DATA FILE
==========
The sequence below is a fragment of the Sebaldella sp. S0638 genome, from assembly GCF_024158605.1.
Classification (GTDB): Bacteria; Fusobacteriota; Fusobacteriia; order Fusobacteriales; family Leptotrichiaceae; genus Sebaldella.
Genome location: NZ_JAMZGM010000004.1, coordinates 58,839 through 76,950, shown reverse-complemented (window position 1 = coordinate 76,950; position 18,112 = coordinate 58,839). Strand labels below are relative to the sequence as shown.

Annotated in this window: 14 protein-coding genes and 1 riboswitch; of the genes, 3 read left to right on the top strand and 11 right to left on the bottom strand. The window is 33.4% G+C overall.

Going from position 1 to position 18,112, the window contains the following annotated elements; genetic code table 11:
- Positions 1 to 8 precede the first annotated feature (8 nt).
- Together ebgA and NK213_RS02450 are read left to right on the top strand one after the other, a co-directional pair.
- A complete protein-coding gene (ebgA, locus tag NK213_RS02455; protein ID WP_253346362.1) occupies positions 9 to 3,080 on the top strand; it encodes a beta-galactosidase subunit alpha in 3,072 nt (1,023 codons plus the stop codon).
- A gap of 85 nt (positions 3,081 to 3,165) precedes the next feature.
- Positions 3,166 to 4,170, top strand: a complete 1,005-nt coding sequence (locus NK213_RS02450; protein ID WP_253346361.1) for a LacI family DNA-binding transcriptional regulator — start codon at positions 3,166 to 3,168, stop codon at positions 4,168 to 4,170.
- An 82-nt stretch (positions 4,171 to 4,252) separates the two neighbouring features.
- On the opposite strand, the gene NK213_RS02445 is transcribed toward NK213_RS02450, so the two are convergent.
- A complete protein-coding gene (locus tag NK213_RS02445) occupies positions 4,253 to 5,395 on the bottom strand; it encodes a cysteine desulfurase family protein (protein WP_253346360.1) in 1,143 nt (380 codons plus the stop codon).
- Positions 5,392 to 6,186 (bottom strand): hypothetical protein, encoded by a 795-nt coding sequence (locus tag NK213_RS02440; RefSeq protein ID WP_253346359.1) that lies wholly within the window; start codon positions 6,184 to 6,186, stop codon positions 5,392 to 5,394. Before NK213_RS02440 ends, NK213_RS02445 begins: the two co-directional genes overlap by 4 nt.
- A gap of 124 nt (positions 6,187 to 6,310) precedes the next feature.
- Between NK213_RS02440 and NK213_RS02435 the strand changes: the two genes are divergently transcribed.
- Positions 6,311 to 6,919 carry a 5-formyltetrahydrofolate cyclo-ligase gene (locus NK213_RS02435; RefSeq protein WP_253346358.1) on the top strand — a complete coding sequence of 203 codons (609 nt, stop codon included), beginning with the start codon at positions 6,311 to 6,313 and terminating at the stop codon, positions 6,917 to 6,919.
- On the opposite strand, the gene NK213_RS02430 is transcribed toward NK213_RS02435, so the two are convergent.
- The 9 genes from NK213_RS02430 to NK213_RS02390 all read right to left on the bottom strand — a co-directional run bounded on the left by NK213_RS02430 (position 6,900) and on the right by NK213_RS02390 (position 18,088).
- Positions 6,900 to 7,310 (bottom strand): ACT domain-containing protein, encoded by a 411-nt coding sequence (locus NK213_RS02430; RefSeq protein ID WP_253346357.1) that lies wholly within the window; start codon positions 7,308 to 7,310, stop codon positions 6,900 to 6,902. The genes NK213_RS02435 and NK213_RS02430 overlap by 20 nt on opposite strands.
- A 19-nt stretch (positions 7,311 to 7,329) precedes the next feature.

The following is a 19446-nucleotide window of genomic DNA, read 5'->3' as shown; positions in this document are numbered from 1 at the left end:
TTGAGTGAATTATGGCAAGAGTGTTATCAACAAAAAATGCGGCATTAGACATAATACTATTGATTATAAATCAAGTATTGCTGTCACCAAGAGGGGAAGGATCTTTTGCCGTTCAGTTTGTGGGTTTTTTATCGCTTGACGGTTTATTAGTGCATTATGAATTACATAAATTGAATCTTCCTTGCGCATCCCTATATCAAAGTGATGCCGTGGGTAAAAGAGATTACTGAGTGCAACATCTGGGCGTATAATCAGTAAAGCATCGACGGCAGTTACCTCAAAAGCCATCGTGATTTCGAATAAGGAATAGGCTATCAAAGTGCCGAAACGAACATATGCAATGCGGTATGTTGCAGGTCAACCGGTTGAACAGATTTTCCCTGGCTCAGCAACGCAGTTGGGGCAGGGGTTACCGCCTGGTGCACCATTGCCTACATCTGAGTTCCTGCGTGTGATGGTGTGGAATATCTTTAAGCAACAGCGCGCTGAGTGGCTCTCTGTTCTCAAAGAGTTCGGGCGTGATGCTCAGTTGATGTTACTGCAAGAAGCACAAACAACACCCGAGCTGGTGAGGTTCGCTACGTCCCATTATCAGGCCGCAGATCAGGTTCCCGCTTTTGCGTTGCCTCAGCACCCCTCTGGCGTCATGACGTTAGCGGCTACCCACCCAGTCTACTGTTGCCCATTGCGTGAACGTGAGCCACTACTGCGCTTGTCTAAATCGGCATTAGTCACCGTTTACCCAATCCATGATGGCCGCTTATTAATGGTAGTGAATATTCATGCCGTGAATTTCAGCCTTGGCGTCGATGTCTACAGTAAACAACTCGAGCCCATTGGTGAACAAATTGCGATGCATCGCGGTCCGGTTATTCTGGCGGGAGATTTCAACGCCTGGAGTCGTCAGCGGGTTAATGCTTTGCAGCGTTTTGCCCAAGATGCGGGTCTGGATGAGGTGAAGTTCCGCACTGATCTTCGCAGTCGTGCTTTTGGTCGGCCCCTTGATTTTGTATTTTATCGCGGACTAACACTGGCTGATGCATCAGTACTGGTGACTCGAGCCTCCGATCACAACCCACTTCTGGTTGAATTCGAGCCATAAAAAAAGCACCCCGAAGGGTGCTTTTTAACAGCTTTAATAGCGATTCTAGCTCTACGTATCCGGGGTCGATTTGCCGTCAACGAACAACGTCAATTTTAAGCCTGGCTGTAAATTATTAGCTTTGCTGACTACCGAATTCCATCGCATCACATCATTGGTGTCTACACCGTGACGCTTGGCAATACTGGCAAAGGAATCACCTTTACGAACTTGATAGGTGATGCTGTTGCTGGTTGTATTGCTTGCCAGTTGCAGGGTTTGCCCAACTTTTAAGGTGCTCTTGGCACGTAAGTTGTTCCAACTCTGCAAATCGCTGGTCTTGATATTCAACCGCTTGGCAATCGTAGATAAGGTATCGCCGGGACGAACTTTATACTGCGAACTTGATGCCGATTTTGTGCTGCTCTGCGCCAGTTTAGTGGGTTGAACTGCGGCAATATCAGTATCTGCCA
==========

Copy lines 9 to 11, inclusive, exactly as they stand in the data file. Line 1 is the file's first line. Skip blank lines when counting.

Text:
- A gap of 85 nt (positions 3,081 to 3,165) precedes the next feature.
- Positions 3,166 to 4,170, top strand: a complete 1,005-nt coding sequence (locus NK213_RS02450; protein ID WP_253346361.1) for a LacI family DNA-binding transcriptional regulator — start codon at positions 3,166 to 3,168, stop codon at positions 4,168 to 4,170.
- An 82-nt stretch (positions 4,171 to 4,252) separates the two neighbouring features.